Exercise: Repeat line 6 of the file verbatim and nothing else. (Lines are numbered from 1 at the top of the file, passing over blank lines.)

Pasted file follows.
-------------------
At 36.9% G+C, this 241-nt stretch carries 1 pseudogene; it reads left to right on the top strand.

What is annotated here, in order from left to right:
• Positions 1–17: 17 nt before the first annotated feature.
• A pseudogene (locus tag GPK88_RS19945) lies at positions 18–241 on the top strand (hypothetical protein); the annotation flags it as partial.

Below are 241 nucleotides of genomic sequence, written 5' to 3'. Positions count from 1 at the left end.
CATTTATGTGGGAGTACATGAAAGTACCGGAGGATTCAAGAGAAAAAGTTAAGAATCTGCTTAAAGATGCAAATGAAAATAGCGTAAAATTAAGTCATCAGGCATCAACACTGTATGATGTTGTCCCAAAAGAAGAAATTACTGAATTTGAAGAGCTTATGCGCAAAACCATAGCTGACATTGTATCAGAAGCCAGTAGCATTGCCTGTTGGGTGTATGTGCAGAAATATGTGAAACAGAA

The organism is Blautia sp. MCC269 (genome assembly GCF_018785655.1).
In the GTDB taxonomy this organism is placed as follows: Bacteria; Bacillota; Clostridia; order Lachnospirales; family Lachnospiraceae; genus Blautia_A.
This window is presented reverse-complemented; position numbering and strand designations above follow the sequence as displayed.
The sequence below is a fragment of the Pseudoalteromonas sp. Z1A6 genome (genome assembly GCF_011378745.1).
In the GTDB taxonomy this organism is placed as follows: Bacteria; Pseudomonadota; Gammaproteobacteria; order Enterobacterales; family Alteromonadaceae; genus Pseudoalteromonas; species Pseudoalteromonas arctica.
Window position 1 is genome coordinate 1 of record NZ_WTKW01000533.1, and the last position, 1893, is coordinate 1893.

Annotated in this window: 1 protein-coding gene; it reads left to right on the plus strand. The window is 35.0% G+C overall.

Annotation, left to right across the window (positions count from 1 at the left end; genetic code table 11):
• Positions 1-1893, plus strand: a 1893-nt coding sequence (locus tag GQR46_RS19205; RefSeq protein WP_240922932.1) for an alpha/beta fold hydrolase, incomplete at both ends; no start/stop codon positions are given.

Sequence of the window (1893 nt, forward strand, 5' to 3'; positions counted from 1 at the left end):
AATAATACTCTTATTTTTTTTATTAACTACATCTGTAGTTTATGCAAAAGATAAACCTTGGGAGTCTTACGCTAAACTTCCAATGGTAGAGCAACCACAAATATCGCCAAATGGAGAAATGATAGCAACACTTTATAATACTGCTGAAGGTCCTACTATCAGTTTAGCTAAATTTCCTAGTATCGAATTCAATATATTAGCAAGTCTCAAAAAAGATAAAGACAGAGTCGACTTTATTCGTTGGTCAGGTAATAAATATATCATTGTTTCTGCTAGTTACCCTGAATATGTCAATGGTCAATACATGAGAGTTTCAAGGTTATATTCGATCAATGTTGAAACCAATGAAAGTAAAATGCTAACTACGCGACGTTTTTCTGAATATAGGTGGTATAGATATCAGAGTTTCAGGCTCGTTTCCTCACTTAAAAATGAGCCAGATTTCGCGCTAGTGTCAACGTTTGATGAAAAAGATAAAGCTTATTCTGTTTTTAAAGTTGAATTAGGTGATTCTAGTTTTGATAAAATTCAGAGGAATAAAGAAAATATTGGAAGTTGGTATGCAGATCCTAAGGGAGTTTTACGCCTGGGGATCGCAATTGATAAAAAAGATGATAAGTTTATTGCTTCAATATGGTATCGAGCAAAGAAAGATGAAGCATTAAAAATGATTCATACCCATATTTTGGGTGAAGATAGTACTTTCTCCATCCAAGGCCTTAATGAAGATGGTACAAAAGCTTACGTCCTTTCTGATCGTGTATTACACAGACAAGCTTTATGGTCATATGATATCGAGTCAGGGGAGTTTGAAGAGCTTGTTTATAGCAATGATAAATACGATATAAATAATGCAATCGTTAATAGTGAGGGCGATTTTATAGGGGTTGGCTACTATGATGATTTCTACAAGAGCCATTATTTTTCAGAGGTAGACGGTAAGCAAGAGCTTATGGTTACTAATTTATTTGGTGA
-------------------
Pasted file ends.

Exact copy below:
CATTTATGTGGGAGTACATGAAAGTACCGGAGGATTCAAGAGAAAAAGTTAAGAATCTGCTTAAAGATGCAAATGAAAATAGCGTAAAATTAAGTCATCAGGCATCAACACTGTATGATGTTGTCCCAAAAGAAGAAATTACTGAATTTGAAGAGCTTATGCGCAAAACCATAGCTGACATTGTATCAGAAGCCAGTAGCATTGCCTGTTGGGTGTATGTGCAGAAATATGTGAAACAGAA